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Otto Becher DUKJ3812.JPG
Rear Admiral Otto Humphrey Becher CBE, DSO, DSC & Bar (13 September 1908 – 15 June 1977) was a senior officer in the Royal Australian Navy. Born in Harvey, Western Australia, Becher entered the Royal Australian Naval College in 1922. After graduating in 1926, he was posted to a series of staff and training positions prior to specialising in gunnery. A lieutenant commander at the outbreak of the Second World War, Becher assisted in the extraction of Allied troops from the Namsos region of Norway while aboard the heavy cruiser HMS Devonshire, and was decorated with the Distinguished Service Cross. Following service in the Mediterranean theatre, he returned to Australia in 1942 as officer-in-charge of the gunnery school at HMAS Cerberus. He spent two years at Cerberus before being given command of the Q class destroyer HMAS Quickmatch in March 1944. While commanding the Quickmatch in operations against Japanese forces in the Pacific, Becher earned a Bar to his Distinguished Service Cross.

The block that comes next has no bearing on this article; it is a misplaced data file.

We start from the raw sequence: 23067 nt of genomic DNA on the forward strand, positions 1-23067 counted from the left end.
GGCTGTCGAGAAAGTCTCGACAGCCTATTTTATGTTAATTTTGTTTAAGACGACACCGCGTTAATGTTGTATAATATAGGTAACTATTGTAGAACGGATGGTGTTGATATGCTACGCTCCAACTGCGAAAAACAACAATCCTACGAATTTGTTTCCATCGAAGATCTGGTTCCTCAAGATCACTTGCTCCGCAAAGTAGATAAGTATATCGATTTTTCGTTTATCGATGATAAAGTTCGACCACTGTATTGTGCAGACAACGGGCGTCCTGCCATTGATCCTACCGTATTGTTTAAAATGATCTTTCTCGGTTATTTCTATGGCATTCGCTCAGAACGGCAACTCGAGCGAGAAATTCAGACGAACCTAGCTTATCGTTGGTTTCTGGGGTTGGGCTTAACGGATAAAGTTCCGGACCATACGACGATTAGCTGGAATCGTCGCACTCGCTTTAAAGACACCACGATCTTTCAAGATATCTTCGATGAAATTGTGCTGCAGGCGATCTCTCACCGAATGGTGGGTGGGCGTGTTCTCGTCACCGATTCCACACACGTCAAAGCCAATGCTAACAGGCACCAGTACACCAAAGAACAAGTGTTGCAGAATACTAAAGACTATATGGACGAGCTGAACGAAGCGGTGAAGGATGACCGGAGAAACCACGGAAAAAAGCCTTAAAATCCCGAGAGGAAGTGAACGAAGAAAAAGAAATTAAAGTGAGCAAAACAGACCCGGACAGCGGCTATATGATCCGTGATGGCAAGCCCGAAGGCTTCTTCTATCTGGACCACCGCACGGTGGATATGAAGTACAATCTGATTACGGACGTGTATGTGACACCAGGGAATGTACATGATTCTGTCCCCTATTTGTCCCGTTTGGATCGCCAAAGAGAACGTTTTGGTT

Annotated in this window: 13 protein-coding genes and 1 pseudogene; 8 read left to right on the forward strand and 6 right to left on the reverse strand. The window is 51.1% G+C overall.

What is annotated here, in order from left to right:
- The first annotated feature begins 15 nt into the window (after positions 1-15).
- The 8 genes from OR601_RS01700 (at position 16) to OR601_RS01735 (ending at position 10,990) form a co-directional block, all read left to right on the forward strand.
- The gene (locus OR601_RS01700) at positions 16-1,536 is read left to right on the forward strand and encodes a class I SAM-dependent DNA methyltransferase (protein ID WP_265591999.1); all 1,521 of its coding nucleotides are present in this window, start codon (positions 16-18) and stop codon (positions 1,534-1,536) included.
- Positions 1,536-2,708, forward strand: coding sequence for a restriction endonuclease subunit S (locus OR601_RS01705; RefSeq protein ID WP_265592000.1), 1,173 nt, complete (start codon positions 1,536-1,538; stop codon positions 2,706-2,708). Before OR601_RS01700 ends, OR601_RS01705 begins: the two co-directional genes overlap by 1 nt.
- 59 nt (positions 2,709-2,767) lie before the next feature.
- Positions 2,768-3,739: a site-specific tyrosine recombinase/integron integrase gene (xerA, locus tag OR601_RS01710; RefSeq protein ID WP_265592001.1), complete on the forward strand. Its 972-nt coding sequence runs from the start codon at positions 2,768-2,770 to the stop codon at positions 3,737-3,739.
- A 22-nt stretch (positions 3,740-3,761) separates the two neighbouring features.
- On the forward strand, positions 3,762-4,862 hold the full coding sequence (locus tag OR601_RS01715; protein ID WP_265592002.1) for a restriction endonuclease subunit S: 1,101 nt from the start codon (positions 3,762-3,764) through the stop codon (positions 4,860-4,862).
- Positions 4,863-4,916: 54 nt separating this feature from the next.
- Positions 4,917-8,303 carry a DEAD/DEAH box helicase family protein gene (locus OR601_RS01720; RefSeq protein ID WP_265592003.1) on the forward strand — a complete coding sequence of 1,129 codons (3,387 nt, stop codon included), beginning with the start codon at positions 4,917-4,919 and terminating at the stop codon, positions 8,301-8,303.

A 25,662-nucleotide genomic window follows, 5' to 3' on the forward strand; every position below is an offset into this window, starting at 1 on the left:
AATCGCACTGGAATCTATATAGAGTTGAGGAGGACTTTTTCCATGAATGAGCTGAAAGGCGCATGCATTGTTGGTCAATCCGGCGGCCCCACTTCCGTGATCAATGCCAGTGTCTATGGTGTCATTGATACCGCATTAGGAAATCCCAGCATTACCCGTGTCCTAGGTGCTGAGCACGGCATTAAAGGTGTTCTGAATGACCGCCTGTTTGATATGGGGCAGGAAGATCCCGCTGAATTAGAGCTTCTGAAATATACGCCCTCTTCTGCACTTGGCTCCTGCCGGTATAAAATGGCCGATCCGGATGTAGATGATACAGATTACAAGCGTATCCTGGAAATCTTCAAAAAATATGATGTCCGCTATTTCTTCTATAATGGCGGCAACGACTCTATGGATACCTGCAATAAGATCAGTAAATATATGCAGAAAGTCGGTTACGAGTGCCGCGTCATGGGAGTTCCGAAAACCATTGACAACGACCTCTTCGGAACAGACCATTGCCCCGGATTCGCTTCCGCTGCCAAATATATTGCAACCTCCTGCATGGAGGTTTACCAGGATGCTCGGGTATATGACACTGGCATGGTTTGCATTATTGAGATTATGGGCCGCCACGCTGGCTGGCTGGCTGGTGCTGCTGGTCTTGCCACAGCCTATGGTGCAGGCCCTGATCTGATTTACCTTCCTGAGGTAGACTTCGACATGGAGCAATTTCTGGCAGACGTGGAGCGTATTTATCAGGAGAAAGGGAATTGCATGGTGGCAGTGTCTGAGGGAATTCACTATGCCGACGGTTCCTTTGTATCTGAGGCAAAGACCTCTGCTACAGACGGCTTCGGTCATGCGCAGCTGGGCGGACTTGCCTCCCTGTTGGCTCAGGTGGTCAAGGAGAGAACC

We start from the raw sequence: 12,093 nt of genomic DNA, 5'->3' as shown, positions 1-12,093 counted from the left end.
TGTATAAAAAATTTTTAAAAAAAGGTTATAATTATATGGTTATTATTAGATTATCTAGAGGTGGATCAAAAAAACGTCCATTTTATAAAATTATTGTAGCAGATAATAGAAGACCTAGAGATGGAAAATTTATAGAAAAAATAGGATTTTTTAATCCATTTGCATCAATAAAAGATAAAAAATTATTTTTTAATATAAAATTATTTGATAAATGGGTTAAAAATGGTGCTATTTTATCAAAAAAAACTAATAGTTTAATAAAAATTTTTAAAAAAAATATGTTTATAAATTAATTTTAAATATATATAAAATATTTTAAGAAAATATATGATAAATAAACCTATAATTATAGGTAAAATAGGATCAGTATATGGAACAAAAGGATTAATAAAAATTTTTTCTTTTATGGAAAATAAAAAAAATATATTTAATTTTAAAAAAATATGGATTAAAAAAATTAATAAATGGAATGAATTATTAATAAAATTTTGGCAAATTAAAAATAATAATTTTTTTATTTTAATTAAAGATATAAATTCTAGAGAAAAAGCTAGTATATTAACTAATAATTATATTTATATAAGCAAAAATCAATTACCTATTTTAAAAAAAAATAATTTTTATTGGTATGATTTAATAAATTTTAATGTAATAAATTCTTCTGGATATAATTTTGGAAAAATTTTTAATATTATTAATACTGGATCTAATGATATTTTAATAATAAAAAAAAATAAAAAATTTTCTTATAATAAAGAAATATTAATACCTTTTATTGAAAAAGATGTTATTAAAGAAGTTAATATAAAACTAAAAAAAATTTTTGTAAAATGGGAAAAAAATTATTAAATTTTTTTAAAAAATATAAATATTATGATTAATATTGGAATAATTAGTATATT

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Werner Mölders in October 1940
Werner Mölders (18 March 1913 – 22 November 1941) became the first pilot in aviation history to claim 100 aerial victories—that is, 100 aerial combat encounters resulting in the destruction of the enemy aircraft, and was decorated with the Knight's Cross of the Iron Cross with Oak Leaves, Swords and Diamonds for his achievements. He was instrumental in the development of new fighter tactics which led to the finger-four formation. Prevented from flying further combat missions for propaganda reasons, at the age of 28 Mölders was promoted to Oberst, and appointed Inspector General of Fighters. He died in an air crash in which he was a passenger.



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Ernst Lindemann as commander of battleship Bismarck on 24 August 1940